The Census reported that 57,859 people (99.6% of the population) lived in households, 248 (0.4%) lived in non-institutionalized group quarters, and 7 (0%) were institutionalized.

There were 14,597 households, out of which 8,581 (58.8%) had children under the age of 18 living in them, 7,461 (51.1%) were opposite-sex married couples living together, 3,212 (22.0%) had a female householder with no husband present, 1,623 (11.1%) had a male householder with no wife present. There were 1,377 (9.4%) unmarried opposite-sex partnerships, and 81 (0.6%) same-sex married couples or partnerships. 1,644 households (11.3%) were made up of individuals and 694 (4.8%) had someone living alone who was 65 years of age or older. The average household size was 3.96. There were 12,296 families (84.2% of all households); the average family size was 4.19.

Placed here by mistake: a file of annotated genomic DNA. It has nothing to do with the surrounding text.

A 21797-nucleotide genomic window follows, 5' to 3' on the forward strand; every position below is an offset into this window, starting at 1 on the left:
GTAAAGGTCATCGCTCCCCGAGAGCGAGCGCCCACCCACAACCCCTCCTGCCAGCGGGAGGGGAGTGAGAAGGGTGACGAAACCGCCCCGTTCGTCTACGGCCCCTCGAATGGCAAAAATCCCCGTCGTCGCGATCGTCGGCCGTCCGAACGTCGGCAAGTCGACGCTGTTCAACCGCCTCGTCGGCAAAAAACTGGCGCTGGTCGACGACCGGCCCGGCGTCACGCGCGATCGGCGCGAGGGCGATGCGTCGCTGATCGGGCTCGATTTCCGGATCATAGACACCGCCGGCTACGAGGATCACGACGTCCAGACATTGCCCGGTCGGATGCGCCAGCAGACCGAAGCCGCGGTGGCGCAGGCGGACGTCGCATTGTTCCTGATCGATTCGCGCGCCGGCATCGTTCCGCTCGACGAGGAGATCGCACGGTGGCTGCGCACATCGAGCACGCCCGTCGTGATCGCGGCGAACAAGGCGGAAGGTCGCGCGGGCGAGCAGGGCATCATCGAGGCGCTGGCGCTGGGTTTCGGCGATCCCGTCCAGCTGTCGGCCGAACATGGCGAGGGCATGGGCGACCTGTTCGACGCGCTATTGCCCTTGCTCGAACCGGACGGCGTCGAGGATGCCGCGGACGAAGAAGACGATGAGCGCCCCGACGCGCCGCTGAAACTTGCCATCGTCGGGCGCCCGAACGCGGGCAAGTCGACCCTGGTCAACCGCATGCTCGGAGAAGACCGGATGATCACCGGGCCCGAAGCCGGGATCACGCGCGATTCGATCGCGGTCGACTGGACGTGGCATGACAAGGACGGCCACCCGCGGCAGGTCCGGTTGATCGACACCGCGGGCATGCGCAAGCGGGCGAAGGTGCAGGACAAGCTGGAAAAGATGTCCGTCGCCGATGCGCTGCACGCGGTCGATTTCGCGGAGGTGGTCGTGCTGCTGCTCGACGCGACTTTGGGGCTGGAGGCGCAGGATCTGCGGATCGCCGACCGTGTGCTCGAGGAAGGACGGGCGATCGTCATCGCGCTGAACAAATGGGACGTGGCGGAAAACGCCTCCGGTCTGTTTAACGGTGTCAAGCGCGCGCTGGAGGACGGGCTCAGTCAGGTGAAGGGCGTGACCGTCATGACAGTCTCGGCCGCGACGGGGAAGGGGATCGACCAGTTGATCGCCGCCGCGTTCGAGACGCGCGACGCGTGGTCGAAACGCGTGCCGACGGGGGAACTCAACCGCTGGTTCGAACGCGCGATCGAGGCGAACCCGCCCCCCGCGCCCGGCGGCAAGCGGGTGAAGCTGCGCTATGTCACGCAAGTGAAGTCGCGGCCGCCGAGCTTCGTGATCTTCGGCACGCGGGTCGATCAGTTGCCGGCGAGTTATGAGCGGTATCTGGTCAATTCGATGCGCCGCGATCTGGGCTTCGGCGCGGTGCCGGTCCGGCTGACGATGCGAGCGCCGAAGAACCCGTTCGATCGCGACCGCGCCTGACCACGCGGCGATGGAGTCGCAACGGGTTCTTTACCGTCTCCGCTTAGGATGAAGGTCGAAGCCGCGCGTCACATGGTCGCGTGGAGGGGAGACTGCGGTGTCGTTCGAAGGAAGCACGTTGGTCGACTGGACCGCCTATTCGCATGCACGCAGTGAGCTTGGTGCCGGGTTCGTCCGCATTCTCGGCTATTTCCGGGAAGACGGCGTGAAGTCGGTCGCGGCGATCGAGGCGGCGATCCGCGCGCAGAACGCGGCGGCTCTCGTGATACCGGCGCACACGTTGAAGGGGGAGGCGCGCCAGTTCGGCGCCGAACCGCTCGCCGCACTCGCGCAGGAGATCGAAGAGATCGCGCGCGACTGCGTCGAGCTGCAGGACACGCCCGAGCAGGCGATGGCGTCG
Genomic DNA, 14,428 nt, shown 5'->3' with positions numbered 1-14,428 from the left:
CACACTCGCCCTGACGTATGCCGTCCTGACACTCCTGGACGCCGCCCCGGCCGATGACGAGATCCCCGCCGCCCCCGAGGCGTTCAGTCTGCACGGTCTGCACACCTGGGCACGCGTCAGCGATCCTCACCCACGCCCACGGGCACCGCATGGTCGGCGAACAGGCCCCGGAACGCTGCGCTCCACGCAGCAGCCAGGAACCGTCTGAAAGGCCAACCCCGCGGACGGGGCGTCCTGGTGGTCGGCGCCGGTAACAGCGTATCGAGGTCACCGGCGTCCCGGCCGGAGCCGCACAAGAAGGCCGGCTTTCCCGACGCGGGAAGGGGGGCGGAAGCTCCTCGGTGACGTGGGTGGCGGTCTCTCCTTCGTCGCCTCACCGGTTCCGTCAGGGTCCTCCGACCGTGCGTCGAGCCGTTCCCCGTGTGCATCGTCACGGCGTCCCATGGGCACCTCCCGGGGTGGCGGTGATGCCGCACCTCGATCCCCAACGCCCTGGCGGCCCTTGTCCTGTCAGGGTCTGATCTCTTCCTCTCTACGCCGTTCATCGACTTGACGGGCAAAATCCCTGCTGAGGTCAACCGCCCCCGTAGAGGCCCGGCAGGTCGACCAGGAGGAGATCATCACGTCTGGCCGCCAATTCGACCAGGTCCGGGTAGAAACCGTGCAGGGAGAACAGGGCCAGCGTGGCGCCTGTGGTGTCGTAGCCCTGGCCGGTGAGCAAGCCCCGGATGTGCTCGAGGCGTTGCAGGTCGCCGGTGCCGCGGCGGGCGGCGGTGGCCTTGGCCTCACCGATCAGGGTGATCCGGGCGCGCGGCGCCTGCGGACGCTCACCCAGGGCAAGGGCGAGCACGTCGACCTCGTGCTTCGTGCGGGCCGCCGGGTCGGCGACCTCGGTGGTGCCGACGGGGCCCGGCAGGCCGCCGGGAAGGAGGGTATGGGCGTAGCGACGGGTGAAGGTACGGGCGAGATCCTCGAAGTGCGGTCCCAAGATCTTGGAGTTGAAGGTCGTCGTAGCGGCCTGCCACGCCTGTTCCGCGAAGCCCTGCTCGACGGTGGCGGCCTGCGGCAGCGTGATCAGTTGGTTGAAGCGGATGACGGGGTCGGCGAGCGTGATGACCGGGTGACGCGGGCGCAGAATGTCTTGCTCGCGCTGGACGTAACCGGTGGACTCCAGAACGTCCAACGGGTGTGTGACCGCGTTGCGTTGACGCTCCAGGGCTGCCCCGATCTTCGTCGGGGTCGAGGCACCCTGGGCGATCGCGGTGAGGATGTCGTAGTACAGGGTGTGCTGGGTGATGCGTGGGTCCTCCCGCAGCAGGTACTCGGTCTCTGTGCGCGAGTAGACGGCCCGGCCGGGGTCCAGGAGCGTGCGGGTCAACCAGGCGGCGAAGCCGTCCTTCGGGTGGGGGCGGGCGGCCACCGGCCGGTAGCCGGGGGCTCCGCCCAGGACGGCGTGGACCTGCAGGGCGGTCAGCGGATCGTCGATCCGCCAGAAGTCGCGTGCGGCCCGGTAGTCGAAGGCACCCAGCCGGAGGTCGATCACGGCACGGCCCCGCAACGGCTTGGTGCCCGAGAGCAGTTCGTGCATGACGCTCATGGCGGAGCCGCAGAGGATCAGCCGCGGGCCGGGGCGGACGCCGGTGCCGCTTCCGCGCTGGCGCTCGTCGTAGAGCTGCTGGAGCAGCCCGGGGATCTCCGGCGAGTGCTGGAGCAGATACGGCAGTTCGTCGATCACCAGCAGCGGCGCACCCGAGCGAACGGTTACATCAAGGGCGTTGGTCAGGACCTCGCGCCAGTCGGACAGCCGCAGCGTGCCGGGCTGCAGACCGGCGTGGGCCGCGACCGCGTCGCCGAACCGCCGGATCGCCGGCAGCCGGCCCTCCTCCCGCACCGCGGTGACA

The population was spread out with 18,439 people (31.7%) under the age of 18, 6,984 people (12.0%) aged 18 to 24, 17,886 people (30.8%) aged 25 to 44, 10,942 people (18.8%) aged 45 to 64, and 3,863 people (6.6%) who were 65 years of age or older. The median age was 28.9 years. For every 100 females there were 99.6 males. For every 100 females age 18 and over, there were 97.8 males.

There were 15,151 housing units at an average density of 5,023.9 per square mile (1,939.7/km²), of which 3,936 (27.0%) were owner-occupied, and 10,661 (73.0%) were occupied by renters. The homeowner vacancy rate was 1.5%; the rental vacancy rate was 3.2%. 18,054 people (31.1% of the population) lived in owner-occupied housing units and 39,805 people (68.5%) lived in rental housing units.